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    @YvetteColomb: we get auto flags on rude comments now, and are evaluating how useful these are (there is a lot of noise in those). And I'm sure you have been here long enough to know what rude flags on the post do to an account. – Martijn Pieters Jan 27 '17 at 8:05
  • @MartijnPieters so the mods are getting all the rude flags on comments? that may be a bit busy (I've never seen a mod dashboard in use). Hm. Most of my suggestions are to alleviate weight from the mods, to make it easier for mods. I know you get a lot of flags to deal with. – Yvette Colomb Jan 27 '17 at 8:07
  • @Cerbrus: What Martijn said - similar reason why we ask people to refrain from editing spam. – BoltClock Jan 27 '17 at 8:10
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    @YvetteColomb: the auto-flag is for comments in aggregate, not for each individual one, to ensure we don't miss a rude-commenting-spree that the community deletes (as we potentially would never see such a spree otherwise). – Martijn Pieters Jan 27 '17 at 8:11
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    @Cerbrus: Edit out offensive content, unless it's clear that you and the other party are just going to perpetuate an edit war in doing so. – BoltClock Jan 27 '17 at 8:46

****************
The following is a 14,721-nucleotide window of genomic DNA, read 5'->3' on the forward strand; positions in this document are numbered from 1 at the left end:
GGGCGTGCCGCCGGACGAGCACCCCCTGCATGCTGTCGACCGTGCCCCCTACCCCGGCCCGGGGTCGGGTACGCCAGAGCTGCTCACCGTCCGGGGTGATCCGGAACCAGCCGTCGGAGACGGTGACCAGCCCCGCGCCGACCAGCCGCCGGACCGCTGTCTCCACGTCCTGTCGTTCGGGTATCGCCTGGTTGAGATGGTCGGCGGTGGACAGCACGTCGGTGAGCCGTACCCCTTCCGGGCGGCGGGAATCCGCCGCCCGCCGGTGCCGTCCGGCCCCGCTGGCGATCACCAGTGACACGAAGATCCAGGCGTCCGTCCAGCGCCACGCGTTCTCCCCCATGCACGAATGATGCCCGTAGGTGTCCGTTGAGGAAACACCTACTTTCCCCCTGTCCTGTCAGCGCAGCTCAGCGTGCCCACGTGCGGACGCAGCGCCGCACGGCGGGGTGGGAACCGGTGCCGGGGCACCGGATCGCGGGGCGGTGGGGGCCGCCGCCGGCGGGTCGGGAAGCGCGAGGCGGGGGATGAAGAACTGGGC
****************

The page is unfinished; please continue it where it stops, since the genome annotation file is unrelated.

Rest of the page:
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    @BoltClock: do you know / are you allowed to say what the criteria are for the automated rollback aar flag? – Cerbrus Jan 27 '17 at 9:18
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There are automated systems in place already. They were working. Let me explain.

Early this morning (just before 07:00UTC), when I was getting ready to catch a train, I caught the first 'rude or abusive' flag (singular) on that post.

It wouldn't be the first time that an XCode update broke things for multiple people, so I was working on the assumption that there could be more cases like this, and looked if things could be salvaged. As it was clear the user was frustrated with software, and not yet people (the disparaging remarks about Apple and their employees notwhithstanding), I marked the flags as disputed (both in an attempt to clear the downvotes a little, in case the post would improve from here on out, and because the language could have been edited out by others too), cleaned up the language in the post, and send the user a mod message, warning about their behaviour. In most cases, this is enough, and user behaviour improves.